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6 Benefits to Managing Expectations

Do you know what is expected of you as a youth leader? And do your youth leaders know what is expected of them and what they can expect from you? Communicating expectations, and thereby managing them, is crucial for keeping your leaders motivated and for achieving results. Here are 6 benefits of managing expectations:

1. You can make informed decisions

My husband and I were small group leaders once in a youth ministry where it was totally unclear what was expected of us. We started out thinking that we’d ‘just’ do our small group, but it turned out we were also expected to help organize events, help out at youth services, etc. Now for us, this wasn’t a problem because we wanted to invest our time in youth ministry, but we didn’t have kids at the time. If we had, we wouldn’t have been able to fulfill all their expectations. If you know what’s expected of you, only then can you make an informed decision whether or not to accept a task or responsibility.

When you talk to people who are interested in becoming a youth leader, be very clear in what is expected of them. And be honest. If being a small group leader means a time investment of 10-12 hours a week, say so. They’ll know that’s what it takes, and if they decide to go for it, they’ll know what to expect.

2. You can say no

You’ll also have to manage expectations where you yourself are concerned. How many hours a week are you available for advice? How often will you sit down with them to ask how it’s going? Being realistic about what your leaders can expect from you will allow you to say no without feeling guilty if you’ve already done what’s expected. If you communicate your day off clearly and tell everyone they’re not to disturb you for anything other than real emergencies, you won’t feel guilty about not answering your phone that day.

3. You can address issues

If you have never communicated your expectations to your youth leaders, you can’t address issues that arise in their ‘performance.’ I’ve been in a teen ministry where it was never made clear whether or not you were supposed to attend the teen services. Some leaders did; others didn’t. But the ones that didn’t come couldn’t really be ‘told’ because nobody had ever clearly said they were expected to come.

4. You can do the right things

If you don’t know what’s expected of you, how do you know you’re doing the right things? You may think you’re doing okay, but does your ‘boss’ feel the same way? Managing expectations allows you or your leaders to focus on what is really important.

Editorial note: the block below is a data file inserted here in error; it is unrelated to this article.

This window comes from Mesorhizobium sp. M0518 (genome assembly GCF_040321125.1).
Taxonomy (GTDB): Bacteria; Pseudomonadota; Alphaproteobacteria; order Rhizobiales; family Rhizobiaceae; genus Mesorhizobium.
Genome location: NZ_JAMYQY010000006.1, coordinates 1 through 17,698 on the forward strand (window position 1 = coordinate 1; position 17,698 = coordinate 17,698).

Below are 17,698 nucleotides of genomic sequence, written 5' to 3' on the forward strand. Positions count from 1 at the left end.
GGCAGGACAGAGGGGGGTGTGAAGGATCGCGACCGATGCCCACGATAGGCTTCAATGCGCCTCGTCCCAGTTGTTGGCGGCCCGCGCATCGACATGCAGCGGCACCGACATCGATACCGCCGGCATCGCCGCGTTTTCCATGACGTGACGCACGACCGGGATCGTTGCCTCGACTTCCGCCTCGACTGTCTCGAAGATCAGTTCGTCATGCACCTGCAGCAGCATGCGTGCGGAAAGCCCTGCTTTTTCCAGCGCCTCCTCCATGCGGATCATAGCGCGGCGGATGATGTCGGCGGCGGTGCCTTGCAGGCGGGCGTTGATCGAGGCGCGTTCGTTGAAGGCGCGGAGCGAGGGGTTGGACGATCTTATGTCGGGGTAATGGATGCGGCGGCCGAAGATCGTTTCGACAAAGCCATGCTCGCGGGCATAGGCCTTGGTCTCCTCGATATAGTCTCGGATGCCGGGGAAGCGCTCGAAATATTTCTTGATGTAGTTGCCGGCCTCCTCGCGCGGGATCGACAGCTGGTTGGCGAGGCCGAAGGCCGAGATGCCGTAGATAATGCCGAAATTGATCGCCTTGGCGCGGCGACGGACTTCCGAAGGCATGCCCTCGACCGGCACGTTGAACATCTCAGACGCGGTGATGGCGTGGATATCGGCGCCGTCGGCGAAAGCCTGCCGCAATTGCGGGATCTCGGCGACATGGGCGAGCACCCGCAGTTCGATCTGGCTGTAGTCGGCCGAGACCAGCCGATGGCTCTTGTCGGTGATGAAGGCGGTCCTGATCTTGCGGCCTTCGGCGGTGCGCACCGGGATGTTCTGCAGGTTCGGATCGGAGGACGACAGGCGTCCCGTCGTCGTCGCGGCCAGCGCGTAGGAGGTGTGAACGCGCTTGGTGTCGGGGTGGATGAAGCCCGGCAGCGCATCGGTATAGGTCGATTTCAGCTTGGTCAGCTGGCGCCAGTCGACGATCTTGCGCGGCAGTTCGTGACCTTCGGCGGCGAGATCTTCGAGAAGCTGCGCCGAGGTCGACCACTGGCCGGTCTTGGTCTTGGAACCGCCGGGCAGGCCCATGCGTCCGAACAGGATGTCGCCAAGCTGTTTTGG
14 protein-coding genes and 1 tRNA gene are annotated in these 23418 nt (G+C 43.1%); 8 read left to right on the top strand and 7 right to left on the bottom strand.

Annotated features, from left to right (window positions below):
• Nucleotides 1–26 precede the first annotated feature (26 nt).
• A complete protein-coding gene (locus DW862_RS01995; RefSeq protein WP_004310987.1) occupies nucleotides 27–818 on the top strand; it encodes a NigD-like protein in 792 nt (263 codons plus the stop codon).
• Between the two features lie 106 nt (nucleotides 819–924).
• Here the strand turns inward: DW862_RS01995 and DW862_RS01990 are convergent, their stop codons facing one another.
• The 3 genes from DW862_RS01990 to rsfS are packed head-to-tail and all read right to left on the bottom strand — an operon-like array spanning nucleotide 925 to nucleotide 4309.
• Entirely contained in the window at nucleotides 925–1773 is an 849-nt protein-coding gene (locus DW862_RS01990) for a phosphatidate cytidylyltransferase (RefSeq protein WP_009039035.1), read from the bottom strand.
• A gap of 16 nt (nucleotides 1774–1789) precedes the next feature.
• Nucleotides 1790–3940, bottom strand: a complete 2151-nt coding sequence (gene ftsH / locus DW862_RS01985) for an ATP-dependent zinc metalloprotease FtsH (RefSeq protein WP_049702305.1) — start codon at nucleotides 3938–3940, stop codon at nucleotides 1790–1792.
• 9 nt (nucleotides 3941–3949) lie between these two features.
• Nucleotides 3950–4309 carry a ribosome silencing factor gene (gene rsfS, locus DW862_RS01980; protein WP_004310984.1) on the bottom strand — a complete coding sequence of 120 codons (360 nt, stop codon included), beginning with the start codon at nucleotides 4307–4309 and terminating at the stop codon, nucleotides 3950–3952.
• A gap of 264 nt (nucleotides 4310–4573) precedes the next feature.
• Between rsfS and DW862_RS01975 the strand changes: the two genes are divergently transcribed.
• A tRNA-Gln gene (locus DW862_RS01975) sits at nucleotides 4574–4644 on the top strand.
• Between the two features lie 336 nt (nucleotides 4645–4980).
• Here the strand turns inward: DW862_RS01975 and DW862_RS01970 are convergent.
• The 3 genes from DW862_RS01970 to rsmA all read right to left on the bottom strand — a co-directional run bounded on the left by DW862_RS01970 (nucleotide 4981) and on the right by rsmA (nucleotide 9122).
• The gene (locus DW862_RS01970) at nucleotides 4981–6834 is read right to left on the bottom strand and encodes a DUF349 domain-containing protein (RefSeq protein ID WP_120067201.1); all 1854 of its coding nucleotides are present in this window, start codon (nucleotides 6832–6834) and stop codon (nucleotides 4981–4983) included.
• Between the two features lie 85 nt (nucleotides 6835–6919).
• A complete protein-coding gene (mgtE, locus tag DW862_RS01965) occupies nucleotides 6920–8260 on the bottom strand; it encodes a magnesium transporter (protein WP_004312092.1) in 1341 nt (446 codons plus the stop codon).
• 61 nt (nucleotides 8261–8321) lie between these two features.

I’ve always tried to communicate to my small group leaders that I expected one thing of them: to be a great, caring, and involved small group leader. I told them it would be great if they showed up for events, retreats, youth services, etc, but their main job was to take care of their small group. If that was all they could manage time-wise but they did a great job, fine. If they managed to come to youth services, even better.

5. You can measure performance

If you’ve never told your youth leaders what you expected of them, how will you measure their performance? You can only weigh performance against expectations, but that implies the expectations were clear.

6. You can draw the line

People can crash and burn if they don’t know what’s expected of them. They’ll just keep going until finally they quit. When you know what is reasonably expected of you, it is far easier to draw the line and say ‘when.’

In my last church, I had a contract for 32 hours a week. In the discussions with the board of elders, I specifically asked if I was expected to work more than that. They assured me I wasn’t. I started keeping a timesheet so I knew my hours and what I used them for. Sure, there were weeks when I worked far more than 32 hours, but because I was writing down my hours, I could compensate with a day off the next week. Knowing that I wasn’t expected to work more, I never felt guilty about taking time off.

If you are a youth pastor or if you are responsible for other leaders, communicate your expectations to them. Sit down with all of them and talk about what their task entails and what it doesn’t. It’ll help them enormously.

If you are a youth leader and are working ‘under’ someone else, make sure you know what is expected of you. It may seem like an awkward conversation to have, but you’ll thank yourself later. Just ask your leader for some time and discuss your tasks and responsibilities with him. Don’t leave until you know exactly what is expected of you.

Do you know what is expected of you, and do your youth leaders know what you expect of them? How have you communicated your expectations?  

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Rachel Blom has been involved in youth ministry in different roles since 1999, both as a volunteer as on staff. She simply loves teens and students and can't imagine her life without them. In youth ministry, preaching and leadership are her two big passions. Her focus right now is providing daily practical training through www.YouthLeadersAcademy.com to help other youth leaders grow and serve better in youth ministry. She resides near Munich in the south of Germany with her husband and son. You can visit Rachel at www.YouthLeadersAcademy.com